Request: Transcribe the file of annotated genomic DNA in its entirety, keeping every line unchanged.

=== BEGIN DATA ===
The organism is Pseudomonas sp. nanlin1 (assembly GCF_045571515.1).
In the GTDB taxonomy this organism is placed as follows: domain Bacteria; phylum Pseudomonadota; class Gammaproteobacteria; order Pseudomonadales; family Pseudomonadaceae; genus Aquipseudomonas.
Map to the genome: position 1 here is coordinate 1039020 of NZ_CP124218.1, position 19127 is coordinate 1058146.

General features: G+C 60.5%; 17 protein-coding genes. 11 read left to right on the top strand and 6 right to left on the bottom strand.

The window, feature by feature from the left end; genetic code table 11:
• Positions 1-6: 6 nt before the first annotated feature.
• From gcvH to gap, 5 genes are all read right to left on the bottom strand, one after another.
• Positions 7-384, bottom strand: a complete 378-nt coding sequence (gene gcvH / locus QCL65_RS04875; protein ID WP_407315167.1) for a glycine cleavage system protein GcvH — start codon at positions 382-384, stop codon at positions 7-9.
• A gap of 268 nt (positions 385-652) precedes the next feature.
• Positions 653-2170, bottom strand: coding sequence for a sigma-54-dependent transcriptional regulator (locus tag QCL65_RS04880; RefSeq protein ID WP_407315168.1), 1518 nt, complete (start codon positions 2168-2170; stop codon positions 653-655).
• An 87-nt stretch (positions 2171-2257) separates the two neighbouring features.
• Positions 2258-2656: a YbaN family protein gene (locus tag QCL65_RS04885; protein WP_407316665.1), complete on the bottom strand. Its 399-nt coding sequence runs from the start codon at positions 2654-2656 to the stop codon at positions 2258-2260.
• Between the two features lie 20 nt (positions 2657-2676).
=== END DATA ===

The organism is Pseudomonas sp. nanlin1 (assembly GCF_045571515.1).
In the GTDB taxonomy this organism is placed as follows: domain Bacteria; phylum Pseudomonadota; class Gammaproteobacteria; order Pseudomonadales; family Pseudomonadaceae; genus Aquipseudomonas.
Map to the genome: position 1 here is coordinate 1039020 of NZ_CP124218.1, position 19127 is coordinate 1058146.

General features: G+C 60.5%; 17 protein-coding genes. 11 read left to right on the top strand and 6 right to left on the bottom strand.

The window, feature by feature from the left end; genetic code table 11:
• Positions 1-6: 6 nt before the first annotated feature.
• From gcvH to gap, 5 genes are all read right to left on the bottom strand, one after another.
• Positions 7-384, bottom strand: a complete 378-nt coding sequence (gene gcvH / locus QCL65_RS04875; protein ID WP_407315167.1) for a glycine cleavage system protein GcvH — start codon at positions 382-384, stop codon at positions 7-9.
• A gap of 268 nt (positions 385-652) precedes the next feature.
• Positions 653-2170, bottom strand: coding sequence for a sigma-54-dependent transcriptional regulator (locus tag QCL65_RS04880; RefSeq protein ID WP_407315168.1), 1518 nt, complete (start codon positions 2168-2170; stop codon positions 653-655).
• An 87-nt stretch (positions 2171-2257) separates the two neighbouring features.
• Positions 2258-2656: a YbaN family protein gene (locus tag QCL65_RS04885; protein WP_407316665.1), complete on the bottom strand. Its 399-nt coding sequence runs from the start codon at positions 2654-2656 to the stop codon at positions 2258-2260.
• Between the two features lie 20 nt (positions 2657-2676).